International Feminist Journal of Politics

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2013 Enloe Award Essay

Abstract

Borders, prisons and social norms institute visible or invisible modes of surveillance and control to regulate female desires. Gender-segregated prison spaces, cultural codes of “honor” and the hostile border regulations operate in multiple ways to establish their control. Female desire is primarily seen in terms of the sexual threat that it poses and is often understood in that limited sense. Through an analysis of the narratives of young Bangladeshi women prisoners in two correctional homes in Kolkata, I argue that despite the restrictions and impediments posed by borders, prisons or social norms, female desires flourish in a multitude of forms which may not be explicitly sexual. This paper will illustrate the ways in which young Bangladeshi women negotiate, manipulate and resist both societal and institutional norms they encounter and get involved in relationships of “love.” It will mark the dynamic ways in which they, through their perceptions and expressions of love, challenge two intrinsically patriarchal power structures: first, the institutionalized, emotionally sanitized, gender-segregated space of the prison, and second, the heterosexual, monogamous, normative notion of love with sex and marriage as its telos. They do this subtly as well as overtly, in myriad ways by rejecting and more often than not adhering to feminine roles based on an understanding of their responsibilities as Bangladeshi women. Love enables them to preserve a sense of self as well as explore the possibility of a “new” self in a prison in a foreign land.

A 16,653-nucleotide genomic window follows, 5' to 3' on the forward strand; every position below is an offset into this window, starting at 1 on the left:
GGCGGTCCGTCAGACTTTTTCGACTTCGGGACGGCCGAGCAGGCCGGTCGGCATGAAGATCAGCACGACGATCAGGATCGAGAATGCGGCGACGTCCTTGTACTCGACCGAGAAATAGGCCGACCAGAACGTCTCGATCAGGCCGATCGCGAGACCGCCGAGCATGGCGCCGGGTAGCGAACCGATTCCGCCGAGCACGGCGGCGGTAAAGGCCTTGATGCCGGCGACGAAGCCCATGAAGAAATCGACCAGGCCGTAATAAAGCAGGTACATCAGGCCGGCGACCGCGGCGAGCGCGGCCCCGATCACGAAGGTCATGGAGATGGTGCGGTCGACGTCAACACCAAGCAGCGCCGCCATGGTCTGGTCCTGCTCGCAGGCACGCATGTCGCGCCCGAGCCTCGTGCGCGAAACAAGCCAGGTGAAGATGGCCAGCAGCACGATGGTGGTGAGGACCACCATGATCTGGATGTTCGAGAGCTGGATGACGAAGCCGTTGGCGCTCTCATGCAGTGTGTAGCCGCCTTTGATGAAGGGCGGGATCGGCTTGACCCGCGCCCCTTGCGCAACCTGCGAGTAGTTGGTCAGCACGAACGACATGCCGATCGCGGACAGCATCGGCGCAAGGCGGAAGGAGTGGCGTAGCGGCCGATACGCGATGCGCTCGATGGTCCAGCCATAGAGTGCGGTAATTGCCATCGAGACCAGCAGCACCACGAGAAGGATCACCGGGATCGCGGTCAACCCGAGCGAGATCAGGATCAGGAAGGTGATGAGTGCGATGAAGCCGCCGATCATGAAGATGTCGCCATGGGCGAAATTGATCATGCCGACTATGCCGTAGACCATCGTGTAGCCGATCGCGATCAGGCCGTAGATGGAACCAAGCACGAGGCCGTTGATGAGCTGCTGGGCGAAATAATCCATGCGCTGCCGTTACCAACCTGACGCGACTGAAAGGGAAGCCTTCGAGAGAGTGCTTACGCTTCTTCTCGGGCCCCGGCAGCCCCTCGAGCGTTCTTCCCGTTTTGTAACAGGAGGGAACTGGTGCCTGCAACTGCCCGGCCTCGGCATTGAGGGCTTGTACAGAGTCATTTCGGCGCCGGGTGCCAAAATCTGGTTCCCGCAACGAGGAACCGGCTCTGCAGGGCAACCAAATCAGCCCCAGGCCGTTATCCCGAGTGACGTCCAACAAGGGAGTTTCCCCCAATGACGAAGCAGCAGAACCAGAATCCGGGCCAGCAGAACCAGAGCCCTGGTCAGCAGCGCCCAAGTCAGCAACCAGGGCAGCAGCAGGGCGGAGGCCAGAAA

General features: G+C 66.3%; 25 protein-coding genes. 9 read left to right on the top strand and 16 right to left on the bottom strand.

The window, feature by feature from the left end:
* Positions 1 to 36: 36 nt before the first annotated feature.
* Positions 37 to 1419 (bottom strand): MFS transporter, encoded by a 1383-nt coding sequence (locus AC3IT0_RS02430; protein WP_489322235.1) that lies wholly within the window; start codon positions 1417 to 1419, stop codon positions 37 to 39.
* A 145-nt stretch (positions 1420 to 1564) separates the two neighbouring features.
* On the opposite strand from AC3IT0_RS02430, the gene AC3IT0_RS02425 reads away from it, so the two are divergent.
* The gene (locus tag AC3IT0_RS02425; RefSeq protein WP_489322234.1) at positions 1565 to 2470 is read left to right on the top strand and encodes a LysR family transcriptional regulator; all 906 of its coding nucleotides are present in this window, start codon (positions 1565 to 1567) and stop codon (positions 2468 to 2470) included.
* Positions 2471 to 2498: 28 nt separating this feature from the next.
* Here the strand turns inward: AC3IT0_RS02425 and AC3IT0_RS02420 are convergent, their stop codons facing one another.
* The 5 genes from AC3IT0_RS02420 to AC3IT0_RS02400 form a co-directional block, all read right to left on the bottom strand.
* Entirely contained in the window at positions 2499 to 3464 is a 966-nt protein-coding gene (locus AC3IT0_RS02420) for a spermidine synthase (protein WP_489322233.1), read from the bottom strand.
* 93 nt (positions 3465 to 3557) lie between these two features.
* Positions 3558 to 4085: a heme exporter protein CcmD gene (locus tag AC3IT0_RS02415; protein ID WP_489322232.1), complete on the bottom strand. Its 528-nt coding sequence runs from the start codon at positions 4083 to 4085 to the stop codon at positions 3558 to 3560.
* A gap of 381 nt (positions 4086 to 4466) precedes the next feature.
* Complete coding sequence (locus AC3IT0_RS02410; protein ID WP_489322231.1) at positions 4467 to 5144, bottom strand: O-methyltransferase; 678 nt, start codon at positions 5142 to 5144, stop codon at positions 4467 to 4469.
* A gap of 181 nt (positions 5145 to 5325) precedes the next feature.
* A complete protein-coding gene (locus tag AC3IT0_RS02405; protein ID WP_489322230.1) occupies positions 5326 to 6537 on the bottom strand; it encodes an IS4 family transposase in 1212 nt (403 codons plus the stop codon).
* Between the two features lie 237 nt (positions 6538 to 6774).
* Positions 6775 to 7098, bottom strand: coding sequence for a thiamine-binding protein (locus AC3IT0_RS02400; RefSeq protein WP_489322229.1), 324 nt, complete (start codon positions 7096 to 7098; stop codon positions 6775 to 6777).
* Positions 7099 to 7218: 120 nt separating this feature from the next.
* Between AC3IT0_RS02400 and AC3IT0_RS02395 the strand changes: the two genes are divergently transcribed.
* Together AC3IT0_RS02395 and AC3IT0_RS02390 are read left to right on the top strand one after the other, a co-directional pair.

Rimple Mehta.JPG
IFJP Global